Spend some time learning about the psychology of motivation. You'll be much better at tailoring your efforts to the different needs of each individual if you understand what they truly want from you, and from their work.

For instance, many managers believe that their people will be motivated by the lure of a financial bonus if they hit a key goal. However, people are often motivated by factors that have nothing to do with their paycheck or bonus, and it's important to identify what these motivators are.

Your people will want to feel like they're making progress, and making an impact. So take time to celebrate successes along the way, whether these are big or small.

Step 5: Reward/Compensate

Once you know what truly motivates your people, you can use appropriate compensation to reward them as they hit key targets and goals.

When doing this, it's important that you praise the team as a whole, as well as people individually. You can also structure your rewards in this way, based on what you discovered about people's motivations from Step 4.

For instance, your team may appreciate a reward of a catered lunch for all their hard work. Additionally, people may appreciate meeting with you one-on-one to discuss their career prospects, or may like to meet just for a personal chat, so that you can say "job well done."

Quick Summary:

  • Building an effective team is something that all managers want to achieve. But it's important to plan ahead if you want to do this properly.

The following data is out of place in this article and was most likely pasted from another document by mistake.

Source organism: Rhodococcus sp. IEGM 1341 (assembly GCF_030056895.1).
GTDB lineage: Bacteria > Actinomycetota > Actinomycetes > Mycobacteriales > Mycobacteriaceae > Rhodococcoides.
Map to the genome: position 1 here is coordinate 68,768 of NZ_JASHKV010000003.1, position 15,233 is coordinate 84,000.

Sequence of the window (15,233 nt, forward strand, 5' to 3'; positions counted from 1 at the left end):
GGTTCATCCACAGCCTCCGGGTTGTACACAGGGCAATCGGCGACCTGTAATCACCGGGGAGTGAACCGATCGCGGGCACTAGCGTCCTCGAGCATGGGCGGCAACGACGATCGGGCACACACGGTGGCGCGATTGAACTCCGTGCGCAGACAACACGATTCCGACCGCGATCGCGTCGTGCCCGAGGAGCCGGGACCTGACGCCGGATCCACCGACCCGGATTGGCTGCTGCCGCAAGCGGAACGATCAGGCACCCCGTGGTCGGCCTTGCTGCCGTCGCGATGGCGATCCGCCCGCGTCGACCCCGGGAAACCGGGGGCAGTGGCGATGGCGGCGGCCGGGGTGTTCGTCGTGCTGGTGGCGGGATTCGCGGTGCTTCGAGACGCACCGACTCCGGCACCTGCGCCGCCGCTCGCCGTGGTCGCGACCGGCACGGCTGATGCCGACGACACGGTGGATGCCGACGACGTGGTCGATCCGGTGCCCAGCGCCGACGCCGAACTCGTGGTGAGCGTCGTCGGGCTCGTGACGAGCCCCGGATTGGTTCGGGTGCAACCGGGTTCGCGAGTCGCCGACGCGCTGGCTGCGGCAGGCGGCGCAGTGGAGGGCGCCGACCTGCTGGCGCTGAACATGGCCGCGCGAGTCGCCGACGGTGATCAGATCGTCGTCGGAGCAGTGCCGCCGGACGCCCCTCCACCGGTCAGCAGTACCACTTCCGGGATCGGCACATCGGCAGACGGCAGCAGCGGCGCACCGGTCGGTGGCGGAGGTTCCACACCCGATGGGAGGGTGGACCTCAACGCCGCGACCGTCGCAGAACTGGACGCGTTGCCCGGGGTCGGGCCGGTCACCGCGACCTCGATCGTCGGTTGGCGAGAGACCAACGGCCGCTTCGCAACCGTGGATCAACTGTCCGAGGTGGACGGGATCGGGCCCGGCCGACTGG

• Start by creating a plan for your team. Identify goals and responsibilities early on,so that you can recruit effectively to fill each position.
  • Next, identify any training and development needs by doing a Training Needs Assessment. You can then structure training and ongoing development so that it makes the biggest possible impact.
  • As people get more comfortable in their roles, your team may go through several stages of development. The more you know about these predictable stages, the better position you'll be in to coach your people through them.
  • Also,make sure that you spend time keeping everyone motivated and engaged. And remember, building an effective team is on ongoing activity – revisit each step of this process on a regular basis